DALLAS—Sorority sisters at Dallas Baptist University have banded together to raise awareness and money for an organization fighting human trafficking.
Members of Zeta Chi, one of the Christian sororities on the DBU campus, have adopted As Our Own as their philanthropy project, burdened by the fact others their own age in many countries are subjected to modern-day slavery.
As Our Own is a nonprofit organization that works to bring freedom to young girls in India who are in danger of being trapped in human trafficking.
With a population of more than 1 billion, Inida has about 25.7 million orphans, one of the highest rates in the world. As Our Own reports Indian girls as young as age 7 forced into the sex trade.
Under the weight of such numbers, Zeta Chi organized what members thought would be a one-time fund-raising project for Christmas a year ago to help buy dresses for girls in an Indian orphanage. But that has turned into an ongoing concern for many of the DBU students.
"We realized how many girls in our group had a passion to end sex slavery," explained sorority President Hannah Wolfers. "We contacted As Our Own, and they were wonderful to welcome us to their team."
As a result, the sorority decided to make a concentrated effort to support this mission.
Last year, the young women handmade hair bows to send to the orphans, including encouraging notes and prayers with them. They also raised funds to support the educational and physical needs of the children.
This spring, Zeta Chi is sponsoring a campuswide coffee house to raise donations for As Our Own. The money raised will be given to sponsor two or three Zeta Chi members in the Dallas Rock 'n' Roll Marathon in April, where they will be running for Parul, an orphaned 7-year-old girl in India who is being cared for by As Our Own ministries.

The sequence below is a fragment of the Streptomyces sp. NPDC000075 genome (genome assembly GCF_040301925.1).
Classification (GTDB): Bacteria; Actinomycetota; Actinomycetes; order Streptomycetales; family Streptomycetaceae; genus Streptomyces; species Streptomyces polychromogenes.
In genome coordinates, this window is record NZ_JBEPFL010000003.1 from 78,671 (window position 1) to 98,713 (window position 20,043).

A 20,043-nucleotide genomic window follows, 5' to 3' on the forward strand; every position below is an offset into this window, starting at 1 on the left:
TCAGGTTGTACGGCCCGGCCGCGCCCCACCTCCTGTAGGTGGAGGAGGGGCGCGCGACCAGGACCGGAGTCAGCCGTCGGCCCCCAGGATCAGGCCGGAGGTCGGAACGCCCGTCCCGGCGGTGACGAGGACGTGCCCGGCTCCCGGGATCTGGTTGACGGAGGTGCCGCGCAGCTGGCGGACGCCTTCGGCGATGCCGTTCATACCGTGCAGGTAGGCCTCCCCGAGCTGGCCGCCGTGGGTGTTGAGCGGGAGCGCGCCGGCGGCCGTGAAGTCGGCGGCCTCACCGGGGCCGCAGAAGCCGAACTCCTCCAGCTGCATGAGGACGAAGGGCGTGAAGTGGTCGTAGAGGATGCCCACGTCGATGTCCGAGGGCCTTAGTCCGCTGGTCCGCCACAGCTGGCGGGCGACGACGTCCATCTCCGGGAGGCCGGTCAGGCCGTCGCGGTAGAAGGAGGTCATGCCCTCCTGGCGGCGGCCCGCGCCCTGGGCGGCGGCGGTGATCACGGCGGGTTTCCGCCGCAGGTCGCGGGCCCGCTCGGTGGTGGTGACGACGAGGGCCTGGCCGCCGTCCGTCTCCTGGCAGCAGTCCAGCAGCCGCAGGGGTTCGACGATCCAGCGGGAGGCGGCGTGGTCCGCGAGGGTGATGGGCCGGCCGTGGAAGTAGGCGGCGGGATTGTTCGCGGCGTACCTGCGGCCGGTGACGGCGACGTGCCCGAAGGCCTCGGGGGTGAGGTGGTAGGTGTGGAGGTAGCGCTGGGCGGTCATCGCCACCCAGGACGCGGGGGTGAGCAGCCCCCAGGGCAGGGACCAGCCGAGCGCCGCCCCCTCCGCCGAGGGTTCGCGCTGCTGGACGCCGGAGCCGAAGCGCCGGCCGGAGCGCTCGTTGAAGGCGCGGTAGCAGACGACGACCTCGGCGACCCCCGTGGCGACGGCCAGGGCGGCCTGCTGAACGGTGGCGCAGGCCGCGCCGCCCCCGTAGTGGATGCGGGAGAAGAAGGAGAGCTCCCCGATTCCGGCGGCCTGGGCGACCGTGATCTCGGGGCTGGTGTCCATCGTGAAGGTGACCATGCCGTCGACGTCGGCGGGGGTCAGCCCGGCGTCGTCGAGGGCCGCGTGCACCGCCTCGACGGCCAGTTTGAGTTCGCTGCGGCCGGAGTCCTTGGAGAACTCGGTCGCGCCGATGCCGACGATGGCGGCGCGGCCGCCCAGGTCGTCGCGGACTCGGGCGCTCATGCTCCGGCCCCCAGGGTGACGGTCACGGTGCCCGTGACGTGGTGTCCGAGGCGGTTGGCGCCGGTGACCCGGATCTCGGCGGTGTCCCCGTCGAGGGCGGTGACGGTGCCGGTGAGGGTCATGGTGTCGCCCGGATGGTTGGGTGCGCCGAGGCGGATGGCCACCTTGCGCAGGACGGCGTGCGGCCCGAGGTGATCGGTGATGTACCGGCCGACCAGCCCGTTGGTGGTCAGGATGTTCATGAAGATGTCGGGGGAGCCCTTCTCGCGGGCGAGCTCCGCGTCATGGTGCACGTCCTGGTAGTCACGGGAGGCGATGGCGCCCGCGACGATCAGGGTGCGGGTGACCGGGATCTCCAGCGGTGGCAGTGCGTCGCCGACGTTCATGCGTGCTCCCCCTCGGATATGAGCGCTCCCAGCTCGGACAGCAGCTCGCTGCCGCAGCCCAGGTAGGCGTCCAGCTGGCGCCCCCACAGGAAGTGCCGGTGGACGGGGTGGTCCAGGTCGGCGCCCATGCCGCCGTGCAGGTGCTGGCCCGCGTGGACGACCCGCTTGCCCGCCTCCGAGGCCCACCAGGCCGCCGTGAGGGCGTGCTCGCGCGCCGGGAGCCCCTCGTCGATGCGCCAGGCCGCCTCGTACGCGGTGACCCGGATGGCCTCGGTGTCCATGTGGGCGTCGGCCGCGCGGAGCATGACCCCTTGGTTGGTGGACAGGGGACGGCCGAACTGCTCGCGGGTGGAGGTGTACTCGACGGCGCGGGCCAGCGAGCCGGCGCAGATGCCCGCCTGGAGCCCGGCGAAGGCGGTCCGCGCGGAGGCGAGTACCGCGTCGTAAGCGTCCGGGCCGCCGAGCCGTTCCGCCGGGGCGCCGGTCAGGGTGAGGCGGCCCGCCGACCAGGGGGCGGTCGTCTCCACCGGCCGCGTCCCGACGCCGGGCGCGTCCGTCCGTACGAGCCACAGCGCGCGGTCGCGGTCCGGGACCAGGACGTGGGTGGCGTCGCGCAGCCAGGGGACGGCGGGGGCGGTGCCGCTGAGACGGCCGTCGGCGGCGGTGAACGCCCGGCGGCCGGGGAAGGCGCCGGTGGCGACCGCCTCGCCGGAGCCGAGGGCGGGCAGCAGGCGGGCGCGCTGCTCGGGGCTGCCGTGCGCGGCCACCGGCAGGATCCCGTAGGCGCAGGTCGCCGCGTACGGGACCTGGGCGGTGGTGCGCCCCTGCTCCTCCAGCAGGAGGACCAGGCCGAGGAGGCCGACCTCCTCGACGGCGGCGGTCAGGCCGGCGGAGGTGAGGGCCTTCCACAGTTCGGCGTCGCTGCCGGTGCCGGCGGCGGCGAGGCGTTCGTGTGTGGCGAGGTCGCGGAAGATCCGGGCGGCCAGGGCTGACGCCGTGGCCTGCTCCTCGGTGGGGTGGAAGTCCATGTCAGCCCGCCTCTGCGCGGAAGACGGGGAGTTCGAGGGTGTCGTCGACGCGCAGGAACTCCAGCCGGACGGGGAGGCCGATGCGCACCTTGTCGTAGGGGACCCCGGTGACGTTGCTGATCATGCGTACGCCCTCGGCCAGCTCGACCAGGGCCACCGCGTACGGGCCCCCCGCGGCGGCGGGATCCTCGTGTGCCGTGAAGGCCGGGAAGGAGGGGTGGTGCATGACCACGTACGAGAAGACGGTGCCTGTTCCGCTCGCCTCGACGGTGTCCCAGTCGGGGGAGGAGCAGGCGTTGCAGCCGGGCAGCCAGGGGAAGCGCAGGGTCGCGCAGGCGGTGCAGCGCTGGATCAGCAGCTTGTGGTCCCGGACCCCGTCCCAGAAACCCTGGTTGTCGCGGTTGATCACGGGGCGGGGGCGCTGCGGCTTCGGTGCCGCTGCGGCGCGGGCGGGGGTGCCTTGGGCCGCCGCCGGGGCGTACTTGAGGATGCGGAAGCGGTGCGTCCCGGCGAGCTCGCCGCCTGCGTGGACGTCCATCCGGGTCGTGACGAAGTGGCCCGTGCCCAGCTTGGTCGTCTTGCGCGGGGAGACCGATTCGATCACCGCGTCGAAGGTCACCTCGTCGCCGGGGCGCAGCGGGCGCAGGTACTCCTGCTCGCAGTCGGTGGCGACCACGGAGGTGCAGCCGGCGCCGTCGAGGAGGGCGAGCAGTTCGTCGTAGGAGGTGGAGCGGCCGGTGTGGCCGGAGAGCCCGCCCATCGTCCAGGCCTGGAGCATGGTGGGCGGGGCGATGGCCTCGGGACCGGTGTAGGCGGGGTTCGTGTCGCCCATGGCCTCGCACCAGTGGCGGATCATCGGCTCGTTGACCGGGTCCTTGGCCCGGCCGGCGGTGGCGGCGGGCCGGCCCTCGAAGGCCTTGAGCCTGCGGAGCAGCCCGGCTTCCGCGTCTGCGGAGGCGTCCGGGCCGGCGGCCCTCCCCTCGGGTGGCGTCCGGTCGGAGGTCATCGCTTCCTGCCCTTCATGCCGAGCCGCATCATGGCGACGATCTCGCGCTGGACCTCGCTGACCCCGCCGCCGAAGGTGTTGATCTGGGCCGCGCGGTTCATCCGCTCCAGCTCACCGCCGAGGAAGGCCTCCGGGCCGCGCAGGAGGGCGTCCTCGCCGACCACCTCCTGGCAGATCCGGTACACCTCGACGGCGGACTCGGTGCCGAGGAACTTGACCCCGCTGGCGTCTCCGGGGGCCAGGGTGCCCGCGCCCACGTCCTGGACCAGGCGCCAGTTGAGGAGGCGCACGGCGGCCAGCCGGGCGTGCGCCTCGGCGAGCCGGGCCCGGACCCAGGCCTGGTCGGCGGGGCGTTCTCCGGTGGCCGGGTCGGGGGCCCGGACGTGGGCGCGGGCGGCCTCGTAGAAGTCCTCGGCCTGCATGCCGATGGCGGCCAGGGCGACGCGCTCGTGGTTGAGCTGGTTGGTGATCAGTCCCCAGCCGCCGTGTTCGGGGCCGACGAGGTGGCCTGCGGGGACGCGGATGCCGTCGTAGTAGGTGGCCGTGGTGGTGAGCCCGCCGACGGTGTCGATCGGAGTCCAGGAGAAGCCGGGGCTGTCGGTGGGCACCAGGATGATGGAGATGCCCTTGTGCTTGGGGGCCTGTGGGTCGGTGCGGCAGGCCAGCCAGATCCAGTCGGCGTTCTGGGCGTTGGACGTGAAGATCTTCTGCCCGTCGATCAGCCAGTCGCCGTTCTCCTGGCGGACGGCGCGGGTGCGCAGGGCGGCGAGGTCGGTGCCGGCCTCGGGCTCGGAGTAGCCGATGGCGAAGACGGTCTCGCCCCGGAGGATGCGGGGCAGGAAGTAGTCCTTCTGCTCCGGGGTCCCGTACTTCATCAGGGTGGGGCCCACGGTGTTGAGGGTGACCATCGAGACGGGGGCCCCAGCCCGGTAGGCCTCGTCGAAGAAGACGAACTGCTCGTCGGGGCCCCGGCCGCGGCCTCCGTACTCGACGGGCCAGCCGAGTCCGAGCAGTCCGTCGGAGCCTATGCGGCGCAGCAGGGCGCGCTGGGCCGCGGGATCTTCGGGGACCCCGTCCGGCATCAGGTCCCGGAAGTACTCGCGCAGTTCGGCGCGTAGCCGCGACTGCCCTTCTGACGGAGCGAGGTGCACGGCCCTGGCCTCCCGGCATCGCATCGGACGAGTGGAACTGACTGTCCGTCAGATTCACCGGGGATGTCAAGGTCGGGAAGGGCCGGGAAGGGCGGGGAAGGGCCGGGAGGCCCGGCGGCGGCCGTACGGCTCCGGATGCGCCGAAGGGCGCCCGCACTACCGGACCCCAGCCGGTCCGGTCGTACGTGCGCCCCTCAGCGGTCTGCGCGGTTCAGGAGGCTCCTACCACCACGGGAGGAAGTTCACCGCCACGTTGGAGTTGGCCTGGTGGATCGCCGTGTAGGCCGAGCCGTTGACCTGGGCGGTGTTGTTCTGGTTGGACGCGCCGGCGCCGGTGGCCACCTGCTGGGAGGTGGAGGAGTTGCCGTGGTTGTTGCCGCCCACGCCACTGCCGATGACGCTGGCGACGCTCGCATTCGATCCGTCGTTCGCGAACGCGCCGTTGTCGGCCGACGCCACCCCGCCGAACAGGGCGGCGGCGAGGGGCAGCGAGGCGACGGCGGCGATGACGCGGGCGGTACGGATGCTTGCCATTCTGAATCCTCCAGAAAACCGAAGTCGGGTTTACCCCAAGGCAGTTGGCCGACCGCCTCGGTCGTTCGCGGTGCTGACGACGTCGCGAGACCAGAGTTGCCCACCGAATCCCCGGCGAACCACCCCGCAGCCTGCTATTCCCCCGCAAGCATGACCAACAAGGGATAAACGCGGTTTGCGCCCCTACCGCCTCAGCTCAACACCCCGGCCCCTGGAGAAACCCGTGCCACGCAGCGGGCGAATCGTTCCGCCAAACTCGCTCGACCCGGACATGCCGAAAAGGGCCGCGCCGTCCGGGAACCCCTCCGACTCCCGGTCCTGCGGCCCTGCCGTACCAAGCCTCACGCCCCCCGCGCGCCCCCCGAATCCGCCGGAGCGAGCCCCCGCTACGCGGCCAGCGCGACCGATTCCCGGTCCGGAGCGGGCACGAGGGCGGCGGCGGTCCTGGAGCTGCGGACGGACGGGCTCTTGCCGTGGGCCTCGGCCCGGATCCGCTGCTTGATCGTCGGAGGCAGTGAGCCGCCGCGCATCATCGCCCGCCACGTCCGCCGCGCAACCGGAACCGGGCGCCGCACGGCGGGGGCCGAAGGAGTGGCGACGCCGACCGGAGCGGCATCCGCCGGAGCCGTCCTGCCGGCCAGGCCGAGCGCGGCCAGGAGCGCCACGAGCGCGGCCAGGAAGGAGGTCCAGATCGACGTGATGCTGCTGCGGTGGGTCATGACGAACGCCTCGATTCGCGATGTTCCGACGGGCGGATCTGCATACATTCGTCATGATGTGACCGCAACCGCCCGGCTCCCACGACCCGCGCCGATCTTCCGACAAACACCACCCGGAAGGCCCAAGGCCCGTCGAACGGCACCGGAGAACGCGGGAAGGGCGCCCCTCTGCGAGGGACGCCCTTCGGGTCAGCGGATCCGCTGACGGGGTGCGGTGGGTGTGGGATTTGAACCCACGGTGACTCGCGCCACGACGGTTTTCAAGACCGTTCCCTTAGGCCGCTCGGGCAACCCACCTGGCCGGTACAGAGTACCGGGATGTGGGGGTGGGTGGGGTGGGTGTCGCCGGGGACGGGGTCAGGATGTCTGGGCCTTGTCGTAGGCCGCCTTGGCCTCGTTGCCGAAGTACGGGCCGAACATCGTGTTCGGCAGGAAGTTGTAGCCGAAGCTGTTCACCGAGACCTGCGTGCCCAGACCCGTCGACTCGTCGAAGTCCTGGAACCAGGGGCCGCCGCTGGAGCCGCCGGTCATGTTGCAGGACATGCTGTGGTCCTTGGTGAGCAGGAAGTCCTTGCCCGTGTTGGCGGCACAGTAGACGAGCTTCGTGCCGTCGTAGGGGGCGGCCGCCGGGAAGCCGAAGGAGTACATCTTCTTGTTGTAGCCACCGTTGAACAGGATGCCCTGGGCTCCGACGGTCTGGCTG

"Zeta Chi is passionate about supporting As Our Own because we realize that it is such a tender and significant subject that is being addressed," said Suzanne Erdely, coordinator of fund-raising efforts for Zeta Chi.
"Precious young children are being spared from the horrific life of human trafficking because of these efforts."
While these college students have not seen those they are helping, they have confidence they are making a difference in the lives of these children.
"It is difficult not directly witnessing the outcome of our endeavors," Erdely commented.
"But we have faith in God that he is allowing us to be a part of some intense and rewarding efforts."
Ultimately, the sorority sisters feel compelled to share the love of Jesus Christ with the children half a world away, knowing if the tables were turned, it would be their prayer someone would do the same for them.
"We believe God has a specific plan for each girl trapped in sex slavery," Wolfers said. "We know they are loved by their Father in heaven. We want them to feel that love … and through us, they are able to experience the unconditional and unending love of Christ."